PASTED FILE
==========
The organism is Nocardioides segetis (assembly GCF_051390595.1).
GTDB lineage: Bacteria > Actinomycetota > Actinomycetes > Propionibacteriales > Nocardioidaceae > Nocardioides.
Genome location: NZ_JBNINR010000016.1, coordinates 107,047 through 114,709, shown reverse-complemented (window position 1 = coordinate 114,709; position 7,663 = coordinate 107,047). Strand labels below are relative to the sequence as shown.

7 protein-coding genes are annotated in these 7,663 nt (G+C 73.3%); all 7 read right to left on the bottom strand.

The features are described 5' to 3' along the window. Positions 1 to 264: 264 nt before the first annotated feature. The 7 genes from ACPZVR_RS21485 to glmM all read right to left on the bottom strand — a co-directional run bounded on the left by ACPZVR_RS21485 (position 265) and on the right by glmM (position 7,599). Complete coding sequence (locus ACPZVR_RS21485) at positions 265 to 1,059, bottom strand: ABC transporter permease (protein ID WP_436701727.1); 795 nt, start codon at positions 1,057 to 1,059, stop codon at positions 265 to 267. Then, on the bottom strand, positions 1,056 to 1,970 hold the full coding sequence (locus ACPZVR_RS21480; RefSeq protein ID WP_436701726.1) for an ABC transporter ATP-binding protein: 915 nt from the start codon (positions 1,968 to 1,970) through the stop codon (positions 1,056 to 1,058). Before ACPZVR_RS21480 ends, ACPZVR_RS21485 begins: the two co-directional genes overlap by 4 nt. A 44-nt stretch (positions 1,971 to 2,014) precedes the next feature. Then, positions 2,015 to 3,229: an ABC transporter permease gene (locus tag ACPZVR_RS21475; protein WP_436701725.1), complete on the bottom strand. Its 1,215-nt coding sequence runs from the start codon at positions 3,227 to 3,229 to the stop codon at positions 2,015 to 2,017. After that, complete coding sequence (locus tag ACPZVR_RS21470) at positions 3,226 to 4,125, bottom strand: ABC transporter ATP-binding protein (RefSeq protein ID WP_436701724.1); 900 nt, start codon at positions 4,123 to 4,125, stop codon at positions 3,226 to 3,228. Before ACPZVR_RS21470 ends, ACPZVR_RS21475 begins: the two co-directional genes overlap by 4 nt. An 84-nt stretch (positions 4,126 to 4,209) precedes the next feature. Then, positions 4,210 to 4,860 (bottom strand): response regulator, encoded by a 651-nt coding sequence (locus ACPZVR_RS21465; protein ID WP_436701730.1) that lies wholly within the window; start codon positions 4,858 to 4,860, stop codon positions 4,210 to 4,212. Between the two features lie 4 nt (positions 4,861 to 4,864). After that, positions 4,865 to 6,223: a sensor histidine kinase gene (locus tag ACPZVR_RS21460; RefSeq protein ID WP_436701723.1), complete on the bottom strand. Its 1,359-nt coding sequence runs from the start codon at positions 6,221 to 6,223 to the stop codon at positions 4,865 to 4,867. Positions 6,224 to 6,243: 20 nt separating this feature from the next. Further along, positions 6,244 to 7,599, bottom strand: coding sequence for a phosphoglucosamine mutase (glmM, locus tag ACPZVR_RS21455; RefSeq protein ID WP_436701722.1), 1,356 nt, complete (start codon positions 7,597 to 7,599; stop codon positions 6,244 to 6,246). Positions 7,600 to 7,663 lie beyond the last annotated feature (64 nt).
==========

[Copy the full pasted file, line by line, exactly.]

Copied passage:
The organism is Nocardioides segetis (assembly GCF_051390595.1).
GTDB lineage: Bacteria > Actinomycetota > Actinomycetes > Propionibacteriales > Nocardioidaceae > Nocardioides.
Genome location: NZ_JBNINR010000016.1, coordinates 107,047 through 114,709, shown reverse-complemented (window position 1 = coordinate 114,709; position 7,663 = coordinate 107,047). Strand labels below are relative to the sequence as shown.

7 protein-coding genes are annotated in these 7,663 nt (G+C 73.3%); all 7 read right to left on the bottom strand.

The features are described 5' to 3' along the window. Positions 1 to 264: 264 nt before the first annotated feature. The 7 genes from ACPZVR_RS21485 to glmM all read right to left on the bottom strand — a co-directional run bounded on the left by ACPZVR_RS21485 (position 265) and on the right by glmM (position 7,599). Complete coding sequence (locus ACPZVR_RS21485) at positions 265 to 1,059, bottom strand: ABC transporter permease (protein ID WP_436701727.1); 795 nt, start codon at positions 1,057 to 1,059, stop codon at positions 265 to 267. Then, on the bottom strand, positions 1,056 to 1,970 hold the full coding sequence (locus ACPZVR_RS21480; RefSeq protein ID WP_436701726.1) for an ABC transporter ATP-binding protein: 915 nt from the start codon (positions 1,968 to 1,970) through the stop codon (positions 1,056 to 1,058). Before ACPZVR_RS21480 ends, ACPZVR_RS21485 begins: the two co-directional genes overlap by 4 nt. A 44-nt stretch (positions 1,971 to 2,014) precedes the next feature. Then, positions 2,015 to 3,229: an ABC transporter permease gene (locus tag ACPZVR_RS21475; protein WP_436701725.1), complete on the bottom strand. Its 1,215-nt coding sequence runs from the start codon at positions 3,227 to 3,229 to the stop codon at positions 2,015 to 2,017. After that, complete coding sequence (locus tag ACPZVR_RS21470) at positions 3,226 to 4,125, bottom strand: ABC transporter ATP-binding protein (RefSeq protein ID WP_436701724.1); 900 nt, start codon at positions 4,123 to 4,125, stop codon at positions 3,226 to 3,228. Before ACPZVR_RS21470 ends, ACPZVR_RS21475 begins: the two co-directional genes overlap by 4 nt. An 84-nt stretch (positions 4,126 to 4,209) precedes the next feature. Then, positions 4,210 to 4,860 (bottom strand): response regulator, encoded by a 651-nt coding sequence (locus ACPZVR_RS21465; protein ID WP_436701730.1) that lies wholly within the window; start codon positions 4,858 to 4,860, stop codon positions 4,210 to 4,212. Between the two features lie 4 nt (positions 4,861 to 4,864). After that, positions 4,865 to 6,223: a sensor histidine kinase gene (locus tag ACPZVR_RS21460; RefSeq protein ID WP_436701723.1), complete on the bottom strand. Its 1,359-nt coding sequence runs from the start codon at positions 6,221 to 6,223 to the stop codon at positions 4,865 to 4,867. Positions 6,224 to 6,243: 20 nt separating this feature from the next. Further along, positions 6,244 to 7,599, bottom strand: coding sequence for a phosphoglucosamine mutase (glmM, locus tag ACPZVR_RS21455; RefSeq protein ID WP_436701722.1), 1,356 nt, complete (start codon positions 7,597 to 7,599; stop codon positions 6,244 to 6,246). Positions 7,600 to 7,663 lie beyond the last annotated feature (64 nt).